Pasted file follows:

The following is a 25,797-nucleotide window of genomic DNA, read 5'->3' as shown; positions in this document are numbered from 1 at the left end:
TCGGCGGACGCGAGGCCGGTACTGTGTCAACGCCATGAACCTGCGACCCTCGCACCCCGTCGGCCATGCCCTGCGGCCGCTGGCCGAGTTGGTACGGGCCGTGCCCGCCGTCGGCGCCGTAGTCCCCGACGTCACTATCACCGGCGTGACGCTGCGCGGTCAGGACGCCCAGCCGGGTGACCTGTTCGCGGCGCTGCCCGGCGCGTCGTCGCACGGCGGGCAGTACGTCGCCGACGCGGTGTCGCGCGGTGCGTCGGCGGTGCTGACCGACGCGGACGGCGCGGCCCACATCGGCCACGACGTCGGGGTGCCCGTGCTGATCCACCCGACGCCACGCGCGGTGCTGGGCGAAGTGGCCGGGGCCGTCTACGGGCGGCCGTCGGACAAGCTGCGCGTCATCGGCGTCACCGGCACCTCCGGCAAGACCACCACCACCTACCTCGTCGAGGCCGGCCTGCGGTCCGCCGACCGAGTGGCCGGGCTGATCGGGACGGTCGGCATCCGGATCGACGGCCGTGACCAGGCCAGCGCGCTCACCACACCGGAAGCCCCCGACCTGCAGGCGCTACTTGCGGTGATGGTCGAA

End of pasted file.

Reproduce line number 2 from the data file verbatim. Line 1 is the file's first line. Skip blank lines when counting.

TCGGCGGACGCGAGGCCGGTACTGTGTCAACGCCATGAACCTGCGACCCTCGCACCCCGTCGGCCATGCCCTGCGGCCGCTGGCCGAGTTGGTACGGGCCGTGCCCGCCGTCGGCGCCGTAGTCCCCGACGTCACTATCACCGGCGTGACGCTGCGCGGTCAGGACGCCCAGCCGGGTGACCTGTTCGCGGCGCTGCCCGGCGCGTCGTCGCACGGCGGGCAGTACGTCGCCGACGCGGTGTCGCGCGGTGCGTCGGCGGTGCTGACCGACGCGGACGGCGCGGCCCACATCGGCCACGACGTCGGGGTGCCCGTGCTGATCCACCCGACGCCACGCGCGGTGCTGGGCGAAGTGGCCGGGGCCGTCTACGGGCGGCCGTCGGACAAGCTGCGCGTCATCGGCGTCACCGGCACCTCCGGCAAGACCACCACCACCTACCTCGTCGAGGCCGGCCTGCGGTCCGCCGACCGAGTGGCCGGGCTGATCGGGACGGTCGGCATCCGGATCGACGGCCGTGACCAGGCCAGCGCGCTCACCACACCGGAAGCCCCCGACCTGCAGGCGCTACTTGCGGTGATGGTCGAA